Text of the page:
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The Academy Festival Orchestra

David Bazemore

The Academy Festival Orchestra


Academy Festival Orchestra at the Granada Theatre

Maestro James Gaffigan Led a Season Finale that Included Ives, Mahler


Borrowing a theatrical touch from the Olympics, members of the Academy Festival Orchestra waved the American flag during the opening number of their final concert of the season on Saturday. The gesture, which would have been pure schmaltz if the music had been more familiar, made a witty counterpoint to the wild and dissonant transcendentalism of Charles Ives’s first orchestral suite, Three Places in New England. Given the intensity of the music, the flag was both funny and welcoming — a way for an orchestra playing some pretty out-there music to say “We come in peace.”

Maestro James Gaffigan
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David Bazemore

Maestro James Gaffigan

In his opening remarks, conductor James Gaffigan described the Ives as at times resembling the results of an acid trip, and the second movement, “Putnam’s Camp,” which imagines the head-on collision of two marching bands, lived up to this extravagant metaphor. Gaffigan also reminded the audience that Gustav Mahler, just before he died and in his role as music director of the New York Philharmonic, had been planning to conduct the music of Ives — an unlikely yet telling connection to the evening’s second half, which was taken up with Mahler’s Symphony No. 1 in D Major, “Titan.”

There are several reasons why Mahler has become the most popular choice for these season finales. The range of musical styles that Mahler employs; the sophistication with which he blends instruments, sections, and effects; the sheer grandeur and emotional impact of his themes; and his astonishing ability to create and destroy multiple musical worlds in the course of a single symphony all combine to make his oeuvre the perfect vehicle for a festival orchestra’s culminating effort.

In Mahler’s First Symphony, drones and simple repeated phrases coexist and interact with elaborate thematic developments, giving the entire monumental work an air of spontaneity that can turn at a moment’s notice into a paroxysm of perceived inevitability. It’s a work that perfectly expresses its composer’s lifelong belief that the simple joy of making music lies uncomfortably close to feelings of limitless solitude and unutterable despair. The emotional tug-of-war starts early, with the opening movement’s evocation of a “spring without end.” Supposedly eternal idylls have a way of ending badly, or at least of not going quite as planned. The second movement brings in the full extent of the piece’s orchestration for brass, which involves 16 instruments, including eight horns, four trumpets, three trombones, and a tuba.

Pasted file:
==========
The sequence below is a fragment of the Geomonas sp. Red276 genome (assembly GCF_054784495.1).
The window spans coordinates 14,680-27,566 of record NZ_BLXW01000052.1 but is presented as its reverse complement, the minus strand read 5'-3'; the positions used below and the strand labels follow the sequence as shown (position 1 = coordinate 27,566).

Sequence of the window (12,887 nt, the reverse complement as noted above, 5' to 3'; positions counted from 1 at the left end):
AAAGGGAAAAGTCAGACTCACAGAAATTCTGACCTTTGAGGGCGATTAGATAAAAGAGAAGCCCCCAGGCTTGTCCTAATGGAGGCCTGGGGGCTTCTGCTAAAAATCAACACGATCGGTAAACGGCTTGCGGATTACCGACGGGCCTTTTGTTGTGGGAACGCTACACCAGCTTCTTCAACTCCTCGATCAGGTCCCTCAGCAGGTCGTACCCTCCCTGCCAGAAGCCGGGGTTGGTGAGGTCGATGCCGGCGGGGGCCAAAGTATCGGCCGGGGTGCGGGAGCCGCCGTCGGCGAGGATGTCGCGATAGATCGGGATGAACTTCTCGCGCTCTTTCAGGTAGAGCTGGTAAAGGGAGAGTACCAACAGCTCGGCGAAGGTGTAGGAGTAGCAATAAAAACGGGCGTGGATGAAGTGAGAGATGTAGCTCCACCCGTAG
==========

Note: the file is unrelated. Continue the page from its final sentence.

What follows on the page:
In the third movement — a funeral march — things start to get really weird. First there is the instantly recognizable melody of “Frère Jacques,” but transposed to a minor key, and then there’s an incredible outbreak, coming toward the end, of swinging, gypsy-like, klezmer music. The orchestra’s four clarinets played the latter section outstandingly. And finally, there’s the great elaboration and recapitulation of the fourth movement, which is twice as long as any of the others and full of majestic crescendos. How appropriate then that this piece should signal a majestic crescendo of another sort — the end of another great and successful season at the Music Academy.

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